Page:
Like I said, I have chosen the wrong time to read Republic, so I didn’t have chance to make thorough analysis on the state models, and cannot decide which model is the most ideal.

The idea of one-person-one-occupation is good. That way everyone can work according to his passion and skill; that way he will produce his best, and in the end everyone will be satisfied. I also agree that the ruler (or guardian, using Plato’s term) must be provided with special education, on philosophy, in particular. But I strongly opposed to Plato’s way of exalting the guardian class, to the extent of restraining them from marrying other social classes, and even suggesting that children will be snatched from their parents and raised by the state. I agree that ruler of the state must have certain qualities, but that the kingship should be dominated by certain class… a big no!

To sum up, there are things in this book that are indeed relevant with our issues today; the idea about morality and philosophy really benefit us—and thus make Republic an important reading. But there are also other ideas that was really disgusting.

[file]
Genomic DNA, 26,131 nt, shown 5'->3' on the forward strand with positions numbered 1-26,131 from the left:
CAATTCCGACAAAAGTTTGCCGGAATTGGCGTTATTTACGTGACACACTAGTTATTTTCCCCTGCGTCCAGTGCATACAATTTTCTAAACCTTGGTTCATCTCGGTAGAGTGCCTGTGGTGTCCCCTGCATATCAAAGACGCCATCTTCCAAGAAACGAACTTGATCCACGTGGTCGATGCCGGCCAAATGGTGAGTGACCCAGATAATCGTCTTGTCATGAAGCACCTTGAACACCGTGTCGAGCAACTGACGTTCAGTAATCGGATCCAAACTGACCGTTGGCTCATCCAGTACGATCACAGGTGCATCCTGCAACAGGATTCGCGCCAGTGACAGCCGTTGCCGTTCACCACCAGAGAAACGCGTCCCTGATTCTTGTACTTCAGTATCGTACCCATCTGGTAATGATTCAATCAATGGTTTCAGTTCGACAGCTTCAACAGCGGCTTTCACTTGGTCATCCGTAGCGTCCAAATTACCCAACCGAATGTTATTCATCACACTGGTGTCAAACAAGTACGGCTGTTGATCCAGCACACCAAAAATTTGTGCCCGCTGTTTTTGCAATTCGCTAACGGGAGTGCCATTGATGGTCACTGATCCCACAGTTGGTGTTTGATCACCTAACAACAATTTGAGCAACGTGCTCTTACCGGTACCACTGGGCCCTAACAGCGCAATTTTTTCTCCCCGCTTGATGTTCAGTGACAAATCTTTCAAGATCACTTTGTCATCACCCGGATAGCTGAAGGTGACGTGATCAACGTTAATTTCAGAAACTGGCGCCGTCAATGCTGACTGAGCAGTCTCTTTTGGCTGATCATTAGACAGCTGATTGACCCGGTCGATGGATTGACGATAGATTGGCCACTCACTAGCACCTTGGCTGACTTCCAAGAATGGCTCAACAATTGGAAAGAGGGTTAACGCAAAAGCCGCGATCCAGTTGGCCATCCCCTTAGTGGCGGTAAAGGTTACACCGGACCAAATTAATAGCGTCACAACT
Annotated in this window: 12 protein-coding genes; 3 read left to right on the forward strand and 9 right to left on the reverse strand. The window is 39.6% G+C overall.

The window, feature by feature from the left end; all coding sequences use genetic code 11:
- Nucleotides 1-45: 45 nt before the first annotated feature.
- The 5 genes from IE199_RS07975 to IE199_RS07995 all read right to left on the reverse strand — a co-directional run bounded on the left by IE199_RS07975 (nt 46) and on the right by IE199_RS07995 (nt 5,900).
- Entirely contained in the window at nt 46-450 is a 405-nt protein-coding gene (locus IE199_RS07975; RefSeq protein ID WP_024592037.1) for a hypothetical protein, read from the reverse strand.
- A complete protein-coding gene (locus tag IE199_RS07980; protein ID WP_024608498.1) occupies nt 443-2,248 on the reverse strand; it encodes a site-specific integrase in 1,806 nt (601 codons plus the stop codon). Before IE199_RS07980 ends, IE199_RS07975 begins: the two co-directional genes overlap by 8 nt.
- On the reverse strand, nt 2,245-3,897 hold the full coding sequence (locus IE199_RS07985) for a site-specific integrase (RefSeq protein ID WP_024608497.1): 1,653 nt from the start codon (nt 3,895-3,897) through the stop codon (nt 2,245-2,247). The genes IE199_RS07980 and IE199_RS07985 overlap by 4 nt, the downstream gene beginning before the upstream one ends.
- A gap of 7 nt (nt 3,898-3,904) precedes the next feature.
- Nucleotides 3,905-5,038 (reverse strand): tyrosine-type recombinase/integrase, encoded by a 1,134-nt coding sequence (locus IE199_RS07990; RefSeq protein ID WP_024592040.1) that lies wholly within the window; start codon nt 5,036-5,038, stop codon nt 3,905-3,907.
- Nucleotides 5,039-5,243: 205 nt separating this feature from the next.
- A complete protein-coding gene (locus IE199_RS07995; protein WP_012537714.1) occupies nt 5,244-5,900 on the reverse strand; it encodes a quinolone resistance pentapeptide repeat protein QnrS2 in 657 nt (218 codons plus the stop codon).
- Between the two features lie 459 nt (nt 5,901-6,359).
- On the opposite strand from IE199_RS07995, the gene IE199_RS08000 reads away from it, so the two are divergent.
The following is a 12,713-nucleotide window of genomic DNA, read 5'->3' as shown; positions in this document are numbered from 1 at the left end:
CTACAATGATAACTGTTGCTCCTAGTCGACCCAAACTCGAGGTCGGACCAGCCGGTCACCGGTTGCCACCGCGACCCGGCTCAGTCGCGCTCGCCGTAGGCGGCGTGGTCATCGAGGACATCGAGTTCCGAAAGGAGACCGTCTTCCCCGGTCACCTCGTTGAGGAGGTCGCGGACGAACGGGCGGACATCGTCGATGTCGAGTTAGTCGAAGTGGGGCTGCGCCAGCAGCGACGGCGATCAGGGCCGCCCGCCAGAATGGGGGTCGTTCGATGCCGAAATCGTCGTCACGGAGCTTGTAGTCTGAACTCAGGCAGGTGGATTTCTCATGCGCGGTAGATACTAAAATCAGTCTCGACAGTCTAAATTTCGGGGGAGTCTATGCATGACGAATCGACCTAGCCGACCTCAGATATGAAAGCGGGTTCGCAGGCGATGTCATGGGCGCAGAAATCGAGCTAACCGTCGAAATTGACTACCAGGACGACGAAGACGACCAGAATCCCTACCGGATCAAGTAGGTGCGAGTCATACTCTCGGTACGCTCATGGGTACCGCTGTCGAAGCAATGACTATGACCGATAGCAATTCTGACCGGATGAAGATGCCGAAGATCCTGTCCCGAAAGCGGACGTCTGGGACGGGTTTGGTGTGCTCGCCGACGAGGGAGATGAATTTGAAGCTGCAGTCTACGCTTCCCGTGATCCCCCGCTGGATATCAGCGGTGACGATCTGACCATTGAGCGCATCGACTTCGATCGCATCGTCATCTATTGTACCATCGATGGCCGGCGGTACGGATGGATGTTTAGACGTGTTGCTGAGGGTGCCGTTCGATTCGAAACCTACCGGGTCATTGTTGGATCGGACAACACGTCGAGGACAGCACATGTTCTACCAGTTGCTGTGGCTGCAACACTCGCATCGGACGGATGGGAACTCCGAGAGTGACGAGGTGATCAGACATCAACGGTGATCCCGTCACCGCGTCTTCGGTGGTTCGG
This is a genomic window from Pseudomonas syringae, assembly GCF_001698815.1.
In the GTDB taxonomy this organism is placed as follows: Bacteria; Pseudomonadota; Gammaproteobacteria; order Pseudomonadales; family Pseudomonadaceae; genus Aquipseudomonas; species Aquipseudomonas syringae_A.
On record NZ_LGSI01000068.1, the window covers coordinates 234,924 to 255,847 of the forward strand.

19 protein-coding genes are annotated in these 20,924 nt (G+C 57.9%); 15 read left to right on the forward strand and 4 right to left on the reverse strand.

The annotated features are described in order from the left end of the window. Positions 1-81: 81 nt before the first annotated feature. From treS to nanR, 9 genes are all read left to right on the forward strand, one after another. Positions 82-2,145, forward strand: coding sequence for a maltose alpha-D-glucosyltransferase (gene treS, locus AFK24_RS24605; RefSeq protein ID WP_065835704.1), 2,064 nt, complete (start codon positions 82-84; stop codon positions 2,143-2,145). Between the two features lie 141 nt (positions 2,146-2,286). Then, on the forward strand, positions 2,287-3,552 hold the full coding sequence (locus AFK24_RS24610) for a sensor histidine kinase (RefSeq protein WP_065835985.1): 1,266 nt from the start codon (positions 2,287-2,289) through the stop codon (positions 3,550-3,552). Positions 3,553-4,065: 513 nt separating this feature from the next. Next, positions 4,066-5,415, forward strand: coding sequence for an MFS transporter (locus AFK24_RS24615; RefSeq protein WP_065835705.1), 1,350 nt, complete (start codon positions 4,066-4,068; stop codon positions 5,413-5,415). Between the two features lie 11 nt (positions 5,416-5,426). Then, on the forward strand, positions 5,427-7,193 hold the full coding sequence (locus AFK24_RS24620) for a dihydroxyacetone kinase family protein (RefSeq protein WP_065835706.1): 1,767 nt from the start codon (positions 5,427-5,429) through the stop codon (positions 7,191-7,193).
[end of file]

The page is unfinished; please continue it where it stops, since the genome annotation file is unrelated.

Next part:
Wednesday, November 8, 2017

The Official 2018 TBR Pile Challenge


I have completed this challenge, 12 books in 12 months AND the two alternates also. Check below my entries with links to the review. Thanks, Adam, for ever hosting this challenge!


It’s back! After two sabbatical years (is it really two years?) of one of my favorite reading challenges, Adam has decided to host The Official 2018 TBR Pile Challenge again, yay! Thanks Adam, for I really need this kick right now to finally take on several books that has been in my shelf for years!

It requires us to read twelve books (with two alternates) from our TBR pile. This year I intended to read all twelve of them, so here they are… (the year is the publishing year of my copy):